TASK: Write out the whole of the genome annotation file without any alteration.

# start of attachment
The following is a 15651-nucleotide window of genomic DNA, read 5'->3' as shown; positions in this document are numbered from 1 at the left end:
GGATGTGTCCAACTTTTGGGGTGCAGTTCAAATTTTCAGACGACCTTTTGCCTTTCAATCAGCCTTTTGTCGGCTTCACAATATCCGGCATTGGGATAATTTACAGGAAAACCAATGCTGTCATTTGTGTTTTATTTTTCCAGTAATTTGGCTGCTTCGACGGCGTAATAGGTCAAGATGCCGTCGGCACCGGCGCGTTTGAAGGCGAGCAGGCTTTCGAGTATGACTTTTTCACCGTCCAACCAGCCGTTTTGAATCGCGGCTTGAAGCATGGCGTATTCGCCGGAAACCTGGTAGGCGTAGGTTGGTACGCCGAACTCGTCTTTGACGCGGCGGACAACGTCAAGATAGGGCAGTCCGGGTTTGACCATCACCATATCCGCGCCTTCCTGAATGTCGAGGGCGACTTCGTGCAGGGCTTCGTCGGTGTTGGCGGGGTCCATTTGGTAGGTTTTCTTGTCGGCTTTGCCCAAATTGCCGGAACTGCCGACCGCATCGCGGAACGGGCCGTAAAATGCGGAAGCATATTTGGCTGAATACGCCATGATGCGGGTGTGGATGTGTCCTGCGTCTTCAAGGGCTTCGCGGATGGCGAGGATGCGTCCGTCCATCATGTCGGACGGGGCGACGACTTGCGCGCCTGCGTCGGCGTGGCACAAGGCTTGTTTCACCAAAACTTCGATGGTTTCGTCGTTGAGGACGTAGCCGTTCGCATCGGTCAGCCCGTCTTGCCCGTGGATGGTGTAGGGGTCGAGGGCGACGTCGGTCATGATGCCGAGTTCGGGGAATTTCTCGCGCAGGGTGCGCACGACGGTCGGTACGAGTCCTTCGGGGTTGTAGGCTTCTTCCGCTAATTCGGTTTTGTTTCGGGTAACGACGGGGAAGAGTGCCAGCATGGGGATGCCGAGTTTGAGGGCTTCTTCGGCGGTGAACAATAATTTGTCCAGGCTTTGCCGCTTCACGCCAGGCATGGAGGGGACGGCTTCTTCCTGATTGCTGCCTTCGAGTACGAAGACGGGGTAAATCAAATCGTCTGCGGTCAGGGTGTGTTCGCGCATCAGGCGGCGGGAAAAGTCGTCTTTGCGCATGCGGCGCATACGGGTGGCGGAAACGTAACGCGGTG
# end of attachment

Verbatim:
The following is a 15651-nucleotide window of genomic DNA, read 5'->3' as shown; positions in this document are numbered from 1 at the left end:
GGATGTGTCCAACTTTTGGGGTGCAGTTCAAATTTTCAGACGACCTTTTGCCTTTCAATCAGCCTTTTGTCGGCTTCACAATATCCGGCATTGGGATAATTTACAGGAAAACCAATGCTGTCATTTGTGTTTTATTTTTCCAGTAATTTGGCTGCTTCGACGGCGTAATAGGTCAAGATGCCGTCGGCACCGGCGCGTTTGAAGGCGAGCAGGCTTTCGAGTATGACTTTTTCACCGTCCAACCAGCCGTTTTGAATCGCGGCTTGAAGCATGGCGTATTCGCCGGAAACCTGGTAGGCGTAGGTTGGTACGCCGAACTCGTCTTTGACGCGGCGGACAACGTCAAGATAGGGCAGTCCGGGTTTGACCATCACCATATCCGCGCCTTCCTGAATGTCGAGGGCGACTTCGTGCAGGGCTTCGTCGGTGTTGGCGGGGTCCATTTGGTAGGTTTTCTTGTCGGCTTTGCCCAAATTGCCGGAACTGCCGACCGCATCGCGGAACGGGCCGTAAAATGCGGAAGCATATTTGGCTGAATACGCCATGATGCGGGTGTGGATGTGTCCTGCGTCTTCAAGGGCTTCGCGGATGGCGAGGATGCGTCCGTCCATCATGTCGGACGGGGCGACGACTTGCGCGCCTGCGTCGGCGTGGCACAAGGCTTGTTTCACCAAAACTTCGATGGTTTCGTCGTTGAGGACGTAGCCGTTCGCATCGGTCAGCCCGTCTTGCCCGTGGATGGTGTAGGGGTCGAGGGCGACGTCGGTCATGATGCCGAGTTCGGGGAATTTCTCGCGCAGGGTGCGCACGACGGTCGGTACGAGTCCTTCGGGGTTGTAGGCTTCTTCCGCTAATTCGGTTTTGTTTCGGGTAACGACGGGGAAGAGTGCCAGCATGGGGATGCCGAGTTTGAGGGCTTCTTCGGCGGTGAACAATAATTTGTCCAGGCTTTGCCGCTTCACGCCAGGCATGGAGGGGACGGCTTCTTCCTGATTGCTGCCTTCGAGTACGAAGACGGGGTAAATCAAATCGTCTGCGGTCAGGGTGTGTTCGCGCATCAGGCGGCGGGAAAAGTCGTCTTTGCGCATGCGGCGCATACGGGTGGCGGAAACGTAACGCGGTG